Beverley and Holderness MP Graham Stuart has met senior council officers and campaigners to discuss ongoing traffic issues in Preston and the results of the village’s traffic strategic review.
Earlier this year, AECOM, an infrastructure consulting firm, was commissioned to undertake a detailed traffic survey, investigating options to improve road conditions and the flow of traffic through the centre of the village.
AECOM and East Riding Council presented several minor actions that could help mitigate the problems experienced by residents and motorists.
While the traffic group and residents were hoping for a bypass or link road to reduce the flow of heavy traffic through the village, especially HGVs, the project failed to qualify for the release of crucial government funding.
Instead, it was agreed that East Riding Council would consider adjustments to improve ease of crossing for pedestrians. This includes changes that could be made to the sequencing of existing traffic signals, stop line arrangement, changes to on‐street car parking, creating dropped crossing points and possible new kerb build-outs and central refuges.
In addition to these proposals, extra car parking facilities outside the local takeaway, and enforcement, was discussed.
At County Hall in Beverley, Mr Stuart met Ian Ireland, chairman of Preston Parish Council, Pat Ferguson, chairman of the Preston Traffic and Road Safety Action Group, and South West Holderness ward councillors Sue Steel, John Dennis and David Winter.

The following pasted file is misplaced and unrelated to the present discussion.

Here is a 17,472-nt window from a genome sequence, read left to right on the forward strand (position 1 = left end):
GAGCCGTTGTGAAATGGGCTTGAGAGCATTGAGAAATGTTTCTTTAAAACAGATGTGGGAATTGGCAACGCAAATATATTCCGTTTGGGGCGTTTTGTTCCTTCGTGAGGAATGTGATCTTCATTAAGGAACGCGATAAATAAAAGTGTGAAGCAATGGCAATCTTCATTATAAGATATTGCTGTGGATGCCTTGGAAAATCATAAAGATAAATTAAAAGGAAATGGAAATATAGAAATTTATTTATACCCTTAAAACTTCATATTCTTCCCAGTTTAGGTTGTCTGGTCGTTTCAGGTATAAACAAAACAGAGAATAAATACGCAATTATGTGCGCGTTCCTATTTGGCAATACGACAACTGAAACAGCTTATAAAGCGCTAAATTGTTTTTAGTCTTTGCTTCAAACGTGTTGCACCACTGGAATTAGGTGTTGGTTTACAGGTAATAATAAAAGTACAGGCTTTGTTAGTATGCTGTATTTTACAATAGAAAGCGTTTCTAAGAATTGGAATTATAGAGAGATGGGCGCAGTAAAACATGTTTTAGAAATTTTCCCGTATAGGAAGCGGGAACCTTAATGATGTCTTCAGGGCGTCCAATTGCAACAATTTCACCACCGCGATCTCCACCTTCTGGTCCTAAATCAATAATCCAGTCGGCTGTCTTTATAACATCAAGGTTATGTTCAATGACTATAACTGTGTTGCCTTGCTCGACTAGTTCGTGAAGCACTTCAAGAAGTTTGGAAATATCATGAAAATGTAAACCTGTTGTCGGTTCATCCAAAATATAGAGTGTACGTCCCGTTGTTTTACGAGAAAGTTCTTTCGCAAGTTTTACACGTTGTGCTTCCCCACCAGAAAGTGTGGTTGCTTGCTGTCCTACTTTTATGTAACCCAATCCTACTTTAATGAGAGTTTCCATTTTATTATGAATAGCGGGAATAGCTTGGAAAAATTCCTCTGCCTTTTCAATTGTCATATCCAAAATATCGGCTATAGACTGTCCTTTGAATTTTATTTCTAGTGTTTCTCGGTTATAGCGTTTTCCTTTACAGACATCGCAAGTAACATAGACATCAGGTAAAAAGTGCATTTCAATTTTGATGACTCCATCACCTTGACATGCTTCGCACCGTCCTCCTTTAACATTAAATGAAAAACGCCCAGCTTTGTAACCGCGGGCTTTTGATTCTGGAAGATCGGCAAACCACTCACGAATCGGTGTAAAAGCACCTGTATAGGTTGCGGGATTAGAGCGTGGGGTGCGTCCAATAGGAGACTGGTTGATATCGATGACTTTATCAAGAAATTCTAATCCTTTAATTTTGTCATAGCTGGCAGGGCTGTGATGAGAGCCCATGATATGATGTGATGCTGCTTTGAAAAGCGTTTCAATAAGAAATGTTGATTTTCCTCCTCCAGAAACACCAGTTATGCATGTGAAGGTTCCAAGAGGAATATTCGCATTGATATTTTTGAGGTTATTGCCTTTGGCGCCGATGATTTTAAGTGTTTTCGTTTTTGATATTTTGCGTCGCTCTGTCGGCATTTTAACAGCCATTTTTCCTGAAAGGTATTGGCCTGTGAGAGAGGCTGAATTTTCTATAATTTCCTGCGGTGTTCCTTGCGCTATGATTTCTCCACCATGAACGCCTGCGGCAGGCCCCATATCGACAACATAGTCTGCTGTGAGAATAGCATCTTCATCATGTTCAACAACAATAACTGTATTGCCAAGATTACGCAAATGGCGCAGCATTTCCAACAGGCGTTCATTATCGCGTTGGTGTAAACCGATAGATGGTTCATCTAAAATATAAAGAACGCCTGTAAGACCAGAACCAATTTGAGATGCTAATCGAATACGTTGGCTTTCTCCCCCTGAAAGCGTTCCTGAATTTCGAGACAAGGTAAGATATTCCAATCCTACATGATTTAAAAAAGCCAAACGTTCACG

Mr Stuart said: “While these small-scale approaches to tackling congestion are a welcome addition for Preston’s residents, by helping to provide a safer road, I would like to see the council agree a more substantial and long-lasting resolution going forward.
“I believe, in time, with the expansion of local industry and housing, there is great potential for local developers and new businesses in the area to help fund a necessary link road via a financial contribution in the longer term.”
Councillor Steel said: “Three years after the formation of the Preston Traffic Group, we are at last making significant progress on getting the concerns of the residents in Preston taken seriously.
“While at this stage it was decided that the development of a bypass was not financially feasible, I am delighted that the council is considering several short-term solutions which will bring some relief to local residents.
“Once the planned industrial and housing developments, and the new crematorium in the neighbourhood have been completed, my ward colleagues and I will no doubt revisit the need for a bypass and continue to push for its development in the very near future.”